Posture and ground reaction force related influences on Tai Chi pushing movement

Lin Hwa Wang, Kuo Cheng Lo, Fong Chin Su

Research output: Contribution to journalArticlepeer-review

4 Citations (Scopus)


The goal of this study was to investigate the differences in ground reaction force during a Tai Chi Chuan (TCC) pushing movement between those with and without TCC experience through a detailed 3D dynamic analysis of the lower extremities. Seven TCC practitioners who had practiced the TCC push-hands movement for 6.0 ± 4.8 years and eight males without any TCC experience were recruited in this study. An eight-camera Expert Vision Eagle motion analysis system and two Kistler force plates were used to collect kinematic data (100 Hz) and the ground reaction force (1000 Hz). About 34 retro-reflective markers were placed on anatomical significant locations that determine embedded axes for segments. Results showed that the angular motions of the knee joint were different between the two groups, both in pattern and magnitude. Compared with the TCC group, the non-TCC group had significantly smaller peak abduction angles at the ankle joint (p < 0.05). The magnitude of the vertical force of the TCC group was greater, whereas the medial and posterior shear forces were smaller. The significant difference in vertical force (p < 0.05) and fraction opponent force of vertical force were found significantly different (p < 0.05) between the two groups. The patterns of the anteroposterior component of the ground reaction force during pushing were different, but those for the other two components were similar. Different lower-limb kinematics and kinetics were found between those with and those without TCC experience during TCC pushing movement and it was also found that the TCC practitioners could generate more effective force transfer than the group with no prior TCC experience. It was further concluded that vertical force plays an important role in a pushing movement, and posterior force exerted from the opponent was absorbed and transformed into anterior force to help the TCC practitioners remain stable.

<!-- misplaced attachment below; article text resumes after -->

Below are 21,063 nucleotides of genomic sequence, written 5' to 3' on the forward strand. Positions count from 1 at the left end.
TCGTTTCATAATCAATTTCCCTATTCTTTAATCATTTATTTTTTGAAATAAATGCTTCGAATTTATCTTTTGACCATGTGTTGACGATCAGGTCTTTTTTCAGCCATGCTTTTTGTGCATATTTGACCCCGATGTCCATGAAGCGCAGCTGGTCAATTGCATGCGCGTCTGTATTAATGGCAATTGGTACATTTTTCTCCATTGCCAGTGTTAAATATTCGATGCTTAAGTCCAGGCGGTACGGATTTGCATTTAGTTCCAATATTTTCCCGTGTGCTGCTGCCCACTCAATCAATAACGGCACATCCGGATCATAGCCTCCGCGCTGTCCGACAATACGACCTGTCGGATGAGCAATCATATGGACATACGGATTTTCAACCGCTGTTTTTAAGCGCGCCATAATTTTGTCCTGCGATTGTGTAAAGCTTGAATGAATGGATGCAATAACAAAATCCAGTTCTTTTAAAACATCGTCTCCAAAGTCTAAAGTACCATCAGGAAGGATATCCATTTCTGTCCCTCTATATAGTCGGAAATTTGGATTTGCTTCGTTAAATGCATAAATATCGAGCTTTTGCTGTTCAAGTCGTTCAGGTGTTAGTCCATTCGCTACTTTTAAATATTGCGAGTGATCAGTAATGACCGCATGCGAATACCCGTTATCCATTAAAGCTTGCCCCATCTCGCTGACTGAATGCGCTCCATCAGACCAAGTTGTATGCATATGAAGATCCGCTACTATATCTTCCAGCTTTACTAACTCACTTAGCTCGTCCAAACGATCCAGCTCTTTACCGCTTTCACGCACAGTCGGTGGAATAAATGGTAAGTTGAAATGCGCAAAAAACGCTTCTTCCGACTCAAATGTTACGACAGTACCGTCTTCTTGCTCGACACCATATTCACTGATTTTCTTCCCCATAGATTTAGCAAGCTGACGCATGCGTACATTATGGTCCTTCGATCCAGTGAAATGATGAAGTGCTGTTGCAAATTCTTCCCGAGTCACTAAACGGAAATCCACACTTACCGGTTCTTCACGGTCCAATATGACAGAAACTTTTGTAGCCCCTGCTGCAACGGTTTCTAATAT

Original languageEnglish
Article number1350007
JournalJournal of Mechanics in Medicine and Biology
Issue number1
Publication statusPublished - 2013 Feb

All Science Journal Classification (ASJC) codes

  • Biomedical Engineering


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